Strong Passwords and Where to Store Them

There was a time when you only really saw hackers in movies, and often they were the good guys. Sometimes you’d even get a montage of a hacker typing away while a driving, synth-heavy pop tune played. But today hackers are a major, persistent threat, and your passwords are your first line of defense against intrusions.

Make Your Passwords Complex

The days of using Fox Mulder’s X-Files password “trustno1” for everything are long gone. It’s still one of the most-used passwords, and even a novice hacker would be able to crack it with little trouble (possibly just by guessing it). Other extremely common passwords include “password,” “abc123,” “monkey” and “password1.”

The time has come for your passwords to be long, nonsensical strings of letters (upper and lowercase), digits, and special characters.

How Secure Is My Password? is on online tool you can use to compare different types of passwords (I’d still recommend against entering your actual passwords into the site, just because). Type a password into the box and the site will tell you how long it would take a computer script to hack it. Compare these screenshots from the site for these passwords:



Going longer than 16 characters can push that number of years into the octillions, nonillions and decillions, but one trillion years is probably plenty. Keep in mind that the website above is sponsored by Dashlane, a password manager program (I’ll get to those shortly).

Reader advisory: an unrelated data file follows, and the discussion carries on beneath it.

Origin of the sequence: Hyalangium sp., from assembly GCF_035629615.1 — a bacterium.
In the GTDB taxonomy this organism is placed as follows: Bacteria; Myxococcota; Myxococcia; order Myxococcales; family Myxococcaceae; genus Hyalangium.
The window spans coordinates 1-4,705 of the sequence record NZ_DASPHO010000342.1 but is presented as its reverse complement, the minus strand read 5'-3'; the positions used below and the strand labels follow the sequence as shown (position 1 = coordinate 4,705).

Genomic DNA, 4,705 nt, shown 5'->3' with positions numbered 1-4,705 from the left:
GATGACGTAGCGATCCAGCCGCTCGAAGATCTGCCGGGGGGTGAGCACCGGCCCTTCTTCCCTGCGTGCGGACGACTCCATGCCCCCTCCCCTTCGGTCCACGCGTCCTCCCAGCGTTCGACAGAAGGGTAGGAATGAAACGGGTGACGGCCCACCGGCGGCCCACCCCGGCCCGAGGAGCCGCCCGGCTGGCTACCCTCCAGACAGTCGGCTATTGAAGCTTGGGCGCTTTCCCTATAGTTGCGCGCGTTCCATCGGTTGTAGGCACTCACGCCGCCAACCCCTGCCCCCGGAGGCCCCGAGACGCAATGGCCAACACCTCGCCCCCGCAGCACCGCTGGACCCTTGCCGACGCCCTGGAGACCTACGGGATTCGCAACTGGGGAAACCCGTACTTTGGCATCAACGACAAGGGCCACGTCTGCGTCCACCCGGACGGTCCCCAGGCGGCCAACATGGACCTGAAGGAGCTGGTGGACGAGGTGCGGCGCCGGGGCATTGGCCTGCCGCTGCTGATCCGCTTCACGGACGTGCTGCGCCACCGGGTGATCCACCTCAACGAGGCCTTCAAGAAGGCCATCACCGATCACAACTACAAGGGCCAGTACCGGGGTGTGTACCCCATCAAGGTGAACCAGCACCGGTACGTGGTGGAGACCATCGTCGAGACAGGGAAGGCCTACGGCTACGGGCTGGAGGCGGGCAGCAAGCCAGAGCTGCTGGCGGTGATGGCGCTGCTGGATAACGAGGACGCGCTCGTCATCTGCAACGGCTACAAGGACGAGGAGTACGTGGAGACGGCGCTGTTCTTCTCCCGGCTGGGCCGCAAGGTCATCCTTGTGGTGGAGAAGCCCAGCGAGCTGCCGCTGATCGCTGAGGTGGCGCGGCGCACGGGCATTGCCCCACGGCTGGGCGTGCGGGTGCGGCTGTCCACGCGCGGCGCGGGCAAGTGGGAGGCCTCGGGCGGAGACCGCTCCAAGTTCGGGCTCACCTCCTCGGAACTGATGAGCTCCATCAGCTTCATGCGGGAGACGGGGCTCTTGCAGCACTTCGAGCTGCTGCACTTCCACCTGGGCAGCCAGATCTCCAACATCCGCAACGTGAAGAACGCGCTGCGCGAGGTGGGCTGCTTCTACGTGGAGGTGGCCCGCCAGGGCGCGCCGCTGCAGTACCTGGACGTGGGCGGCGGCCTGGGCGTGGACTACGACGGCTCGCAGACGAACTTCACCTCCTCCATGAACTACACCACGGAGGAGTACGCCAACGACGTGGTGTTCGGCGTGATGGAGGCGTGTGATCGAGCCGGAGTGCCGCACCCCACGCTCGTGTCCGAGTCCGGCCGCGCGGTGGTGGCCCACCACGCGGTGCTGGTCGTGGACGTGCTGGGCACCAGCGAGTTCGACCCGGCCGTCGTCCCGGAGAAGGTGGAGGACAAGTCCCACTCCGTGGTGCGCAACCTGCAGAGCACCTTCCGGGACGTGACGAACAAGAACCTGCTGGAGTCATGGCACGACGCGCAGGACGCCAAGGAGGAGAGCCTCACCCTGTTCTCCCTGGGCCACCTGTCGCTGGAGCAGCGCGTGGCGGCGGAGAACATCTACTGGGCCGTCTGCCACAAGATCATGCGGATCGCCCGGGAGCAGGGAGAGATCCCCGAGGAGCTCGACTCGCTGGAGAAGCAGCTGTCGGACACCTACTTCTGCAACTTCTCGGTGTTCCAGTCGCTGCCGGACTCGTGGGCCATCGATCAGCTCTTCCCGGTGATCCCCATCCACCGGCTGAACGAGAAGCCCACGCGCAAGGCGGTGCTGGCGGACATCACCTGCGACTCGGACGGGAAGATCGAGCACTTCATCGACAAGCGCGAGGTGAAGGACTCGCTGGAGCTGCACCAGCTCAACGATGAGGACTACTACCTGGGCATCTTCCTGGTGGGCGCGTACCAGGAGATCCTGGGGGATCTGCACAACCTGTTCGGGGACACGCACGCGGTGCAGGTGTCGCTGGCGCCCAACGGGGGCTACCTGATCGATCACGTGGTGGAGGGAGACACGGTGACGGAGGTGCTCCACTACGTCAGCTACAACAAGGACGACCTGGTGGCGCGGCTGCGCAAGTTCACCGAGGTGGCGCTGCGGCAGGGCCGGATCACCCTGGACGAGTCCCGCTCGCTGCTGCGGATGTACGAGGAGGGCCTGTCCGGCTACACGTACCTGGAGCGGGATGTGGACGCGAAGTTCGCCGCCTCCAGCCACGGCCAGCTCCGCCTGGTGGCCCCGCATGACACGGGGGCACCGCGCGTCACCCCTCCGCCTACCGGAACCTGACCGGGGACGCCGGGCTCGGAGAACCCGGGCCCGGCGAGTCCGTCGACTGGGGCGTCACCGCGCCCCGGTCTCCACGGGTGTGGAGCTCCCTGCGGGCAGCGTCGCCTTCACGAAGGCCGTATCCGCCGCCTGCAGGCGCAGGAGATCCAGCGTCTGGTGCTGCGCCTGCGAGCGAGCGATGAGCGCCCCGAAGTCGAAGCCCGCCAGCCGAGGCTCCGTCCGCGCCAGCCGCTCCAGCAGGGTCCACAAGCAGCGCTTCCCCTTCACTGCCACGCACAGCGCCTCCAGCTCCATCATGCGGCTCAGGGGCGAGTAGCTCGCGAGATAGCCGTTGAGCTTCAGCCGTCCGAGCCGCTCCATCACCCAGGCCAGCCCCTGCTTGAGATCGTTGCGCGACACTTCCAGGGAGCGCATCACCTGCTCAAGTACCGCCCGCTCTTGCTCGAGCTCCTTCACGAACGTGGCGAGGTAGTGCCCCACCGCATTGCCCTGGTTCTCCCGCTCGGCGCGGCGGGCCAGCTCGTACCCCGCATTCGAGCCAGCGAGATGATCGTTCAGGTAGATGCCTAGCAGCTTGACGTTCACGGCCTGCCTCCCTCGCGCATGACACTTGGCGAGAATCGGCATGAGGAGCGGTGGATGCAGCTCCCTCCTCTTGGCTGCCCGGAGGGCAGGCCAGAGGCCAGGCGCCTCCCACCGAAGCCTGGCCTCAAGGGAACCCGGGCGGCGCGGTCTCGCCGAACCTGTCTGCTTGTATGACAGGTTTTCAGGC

Don’t Reuse Passwords

Don’t use the same password for multiple websites or apps. Hackers who gain access to one username and password combination will attempt to use that same combination on other sites, especially financial accounts and sites where additional personal information might be obtained. If your login information for some discussion board you haven’t used for months is compromised, and you’ve used that same username/password combination for all your online banking activities, the hackers probably aren’t as interested in posing as you on the message board as they are in trying your credentials out on a few of the larger bank or credit card websites.

Don’t Let Passwords Get Stale

You also need to change your passwords every so often – twice a year is a good start. Data breaches have happened recently (the Cloudflare bug earlier this year, for example) that exposed millions of users’ information. It’s a good practice to regularly create new passwords for all the sites you use (and even the ones you don’t use as often).

Use a Password Manager

Use long, complicated passwords, use a different one for every site, change them all the time – okay, but how are you supposed to remember them?

A password manager is a program (usually a browser plug-in for desktop and laptop computers, or an app for tablets and phones) that stores your passwords and can automatically fill in your login information on sites. Your passwords are kept safe with up-to-date encryption technology, and you only have to remember a single master password. These programs can also automatically generate strong passwords that will stump a brute-force attack.

There are a lot of different password managers to choose from, and many have both free and paid versions. Lastpass is one of the most popular, and the Premium version is only $12 per year. Dashlane is highly-rated, but at $40 the price is a little steeper. PCMag has two articles that give a nice rundown of the best ones, both free and premium, and their features: